Procter and Gamble: ways of working that enhance wellbeing - Business in the Community

Procter and Gamble: ways of working that enhance wellbeing

Procter and Gamble (P&G) took their Mental Health and Wellbeing Strategy from a topic that had variable engagement to a business strategy that the organisation rallied behind.

Procter and Gamble (P&G) took their Mental Health and Wellbeing Strategy from a topic that had variable engagement to a business strategy that the organisation rallied behind and ran with. The COVID-19 pandemic presented a unique opportunity to embed mental health activity across all areas of the business and P&G seized it.

enhance workplace wellbeing

P&G had made significant progress on their mental health agenda, with individuals sharing their experiences of mental health and running events to raise awareness, though they felt that some of the activity could be seen as “one-off” events, rather than embedded in the business. It was also clear that there were pockets of work and certain areas of the business that were further ahead. P&G reviewed the areas where they had traction and expertise and considered what made these mental health programmes a success. In doing so they identified three key principles.

  1. Clear direction and ownership from business leadership. To get the priority and focus it required, organisational leaders needed to see this as their responsibility and take ownership.
  2. Increased employee self-awareness and increased general understanding of the topic across entire employee population. There was a desire for employees to feel more comfortable and open in talking about the subject, so sharing knowledge and making it part of the communication drumbeat was an obvious next step. Focus then turned onto tools, trainings and talk sheets which would encourage self-reflection and enable conversation early.
  3. Provide multiple easy-to-access quality avenues of support (be that managers, employee assistance programme (EAP), apps, occupational health). In the event that employees did need support it was recognised that it needed to be individual. Therefore a broad range of services were set up both internally and externally with P&G’s medical insurance provider, from talking support to gamified apps, from equipped managers to strangers. This ensured that if ever anyone were to find themselves in need of mental wellbeing support they would know where to find resources and would have an option that felt comfortable to them.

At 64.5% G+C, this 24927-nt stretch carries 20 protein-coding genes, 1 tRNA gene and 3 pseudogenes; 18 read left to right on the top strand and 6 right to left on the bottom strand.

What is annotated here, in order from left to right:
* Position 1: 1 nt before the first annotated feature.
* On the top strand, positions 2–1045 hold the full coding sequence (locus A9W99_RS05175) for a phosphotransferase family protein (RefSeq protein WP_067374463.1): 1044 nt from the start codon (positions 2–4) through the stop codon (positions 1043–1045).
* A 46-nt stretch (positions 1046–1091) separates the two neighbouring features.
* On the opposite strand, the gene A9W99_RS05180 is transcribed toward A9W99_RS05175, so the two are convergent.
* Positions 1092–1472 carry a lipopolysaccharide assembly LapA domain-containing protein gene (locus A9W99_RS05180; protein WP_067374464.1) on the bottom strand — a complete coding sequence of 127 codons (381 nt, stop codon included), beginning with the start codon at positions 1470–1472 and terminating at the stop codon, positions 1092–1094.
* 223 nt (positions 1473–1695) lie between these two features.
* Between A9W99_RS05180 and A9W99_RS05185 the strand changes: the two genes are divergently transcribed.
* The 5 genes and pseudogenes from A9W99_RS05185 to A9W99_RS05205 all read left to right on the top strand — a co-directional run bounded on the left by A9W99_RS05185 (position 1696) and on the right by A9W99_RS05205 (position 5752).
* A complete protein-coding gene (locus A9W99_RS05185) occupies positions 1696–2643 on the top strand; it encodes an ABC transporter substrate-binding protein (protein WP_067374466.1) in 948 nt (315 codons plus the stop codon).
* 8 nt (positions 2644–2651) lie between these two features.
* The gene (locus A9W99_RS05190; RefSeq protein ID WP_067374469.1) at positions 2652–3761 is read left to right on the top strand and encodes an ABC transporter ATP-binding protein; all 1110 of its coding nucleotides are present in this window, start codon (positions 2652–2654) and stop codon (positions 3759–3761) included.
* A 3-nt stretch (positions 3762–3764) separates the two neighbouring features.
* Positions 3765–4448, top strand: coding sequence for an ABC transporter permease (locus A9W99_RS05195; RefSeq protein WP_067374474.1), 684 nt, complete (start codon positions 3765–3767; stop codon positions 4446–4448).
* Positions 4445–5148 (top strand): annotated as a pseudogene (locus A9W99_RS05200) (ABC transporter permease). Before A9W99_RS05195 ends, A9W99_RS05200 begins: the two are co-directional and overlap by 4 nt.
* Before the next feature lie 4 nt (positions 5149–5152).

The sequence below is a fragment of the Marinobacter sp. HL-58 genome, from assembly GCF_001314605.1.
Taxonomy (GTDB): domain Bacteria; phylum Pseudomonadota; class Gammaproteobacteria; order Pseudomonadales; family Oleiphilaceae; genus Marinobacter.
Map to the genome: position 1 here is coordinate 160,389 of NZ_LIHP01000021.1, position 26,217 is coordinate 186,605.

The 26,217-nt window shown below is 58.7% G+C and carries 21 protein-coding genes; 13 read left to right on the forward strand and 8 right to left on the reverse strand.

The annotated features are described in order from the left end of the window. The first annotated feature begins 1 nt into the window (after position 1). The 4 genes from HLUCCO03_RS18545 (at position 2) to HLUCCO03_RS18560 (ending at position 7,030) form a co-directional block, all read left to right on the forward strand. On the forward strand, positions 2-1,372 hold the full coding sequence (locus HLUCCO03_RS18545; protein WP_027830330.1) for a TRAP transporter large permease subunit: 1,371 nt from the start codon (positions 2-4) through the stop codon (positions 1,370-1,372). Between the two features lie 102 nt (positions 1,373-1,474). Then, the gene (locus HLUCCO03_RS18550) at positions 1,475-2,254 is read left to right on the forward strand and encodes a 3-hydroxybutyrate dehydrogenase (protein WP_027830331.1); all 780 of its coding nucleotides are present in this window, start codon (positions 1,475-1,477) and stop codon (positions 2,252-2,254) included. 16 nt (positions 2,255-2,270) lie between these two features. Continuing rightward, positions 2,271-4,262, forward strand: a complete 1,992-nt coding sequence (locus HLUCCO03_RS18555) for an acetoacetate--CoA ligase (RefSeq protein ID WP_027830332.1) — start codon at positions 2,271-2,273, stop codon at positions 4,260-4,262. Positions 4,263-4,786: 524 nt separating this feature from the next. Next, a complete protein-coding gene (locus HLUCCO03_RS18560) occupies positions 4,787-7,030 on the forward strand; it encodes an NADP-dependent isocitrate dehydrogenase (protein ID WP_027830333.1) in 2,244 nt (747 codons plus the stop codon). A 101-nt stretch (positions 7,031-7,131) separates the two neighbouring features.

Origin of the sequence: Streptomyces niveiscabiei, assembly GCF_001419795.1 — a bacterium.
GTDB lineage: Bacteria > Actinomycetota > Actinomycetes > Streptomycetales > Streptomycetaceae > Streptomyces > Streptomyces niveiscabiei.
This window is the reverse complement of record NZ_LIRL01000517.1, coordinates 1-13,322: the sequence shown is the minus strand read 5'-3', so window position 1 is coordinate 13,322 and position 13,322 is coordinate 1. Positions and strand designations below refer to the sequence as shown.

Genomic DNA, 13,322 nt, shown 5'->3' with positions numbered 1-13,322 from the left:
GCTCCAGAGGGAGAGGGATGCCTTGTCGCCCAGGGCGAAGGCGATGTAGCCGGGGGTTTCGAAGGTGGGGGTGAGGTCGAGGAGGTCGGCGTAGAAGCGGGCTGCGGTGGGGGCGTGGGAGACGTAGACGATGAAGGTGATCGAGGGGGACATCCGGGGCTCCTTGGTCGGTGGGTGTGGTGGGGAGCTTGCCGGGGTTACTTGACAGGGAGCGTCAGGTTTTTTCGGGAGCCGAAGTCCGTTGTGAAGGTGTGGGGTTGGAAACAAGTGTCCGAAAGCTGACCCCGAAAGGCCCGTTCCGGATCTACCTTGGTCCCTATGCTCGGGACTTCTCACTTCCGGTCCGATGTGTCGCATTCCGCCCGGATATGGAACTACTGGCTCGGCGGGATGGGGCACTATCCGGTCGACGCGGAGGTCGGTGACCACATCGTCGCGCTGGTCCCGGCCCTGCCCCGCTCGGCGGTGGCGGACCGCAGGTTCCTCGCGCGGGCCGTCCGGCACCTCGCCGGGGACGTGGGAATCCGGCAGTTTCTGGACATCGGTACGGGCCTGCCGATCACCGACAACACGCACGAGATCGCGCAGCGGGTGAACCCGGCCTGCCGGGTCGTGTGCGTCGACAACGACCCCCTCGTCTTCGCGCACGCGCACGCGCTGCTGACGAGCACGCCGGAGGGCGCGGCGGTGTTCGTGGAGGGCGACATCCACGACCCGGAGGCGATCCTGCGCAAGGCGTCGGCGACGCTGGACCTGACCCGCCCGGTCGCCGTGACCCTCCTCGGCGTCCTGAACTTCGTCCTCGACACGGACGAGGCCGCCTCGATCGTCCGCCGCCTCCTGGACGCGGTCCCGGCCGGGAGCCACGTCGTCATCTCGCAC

The impact on workplace wellbeing at Procter and Gamble

  • Leaders recognise the importance of driving wellbeing and creating an environment where individuals can speak up early, and they are finding authentic ways to set this direction.
  • More employees are stepping forward to share their personal stories to further breakdown stigma and increase awareness and understanding.
  • There are a huge number of passionate employees who are committed to driving this area forward. They have taken ownership and leadership in their departments to run programmes, organise events, share learning within tehir departments and across the organisation. This has led to organic growth and P&G cannot keep up with the training demand.
  • Through the tools, trainings and talk sheets there has been an increase in self-reflection and proactive conversation as a result. Individuals have been observed sharing concerns early, enabling P&G to understand and make adjustments rather than seeing prolonged periods of sickness absence.

What if your job was good for you?

People do not expect to be physically injured at work, and nor should their mental health be damaged. However, in the 12 months before BITC’s Mental Health at Work 2020 survey, developed in partnership with Bupa and the BITC Wellbeing Leadership Team, 41% of employees experienced poor mental health caused by work1. Although work can be part of the cause of poor mental health, it can also be part of the solution to improving it. COVID-19 has acted as a powerful catalyst to transform the working world. For example, employees who never dreamed of working remotely and flexibly are now doing so.

BITC’s What If Your Job Was Good For You? report identifies actions employers can take to transform wellbeing at work. It contains two calls to action for employers that build on lessons learnt from the pandemic.

  1. Treat mental health and safety with the same importance as physical health and safety.
  2. Collaborate with colleagues to enable employees to create their own ‘good jobs’ within organisational parameters.

The What If Your Job Was Good for You? report was delivered in partnership with the Business in the Community Wellbeing Leadership Team and Affinity Health at Work, and supported by CIPD

Next steps

what if your job was good for you?

  1. Business in the Community (2020) Mental Health at Work 2020: key findings.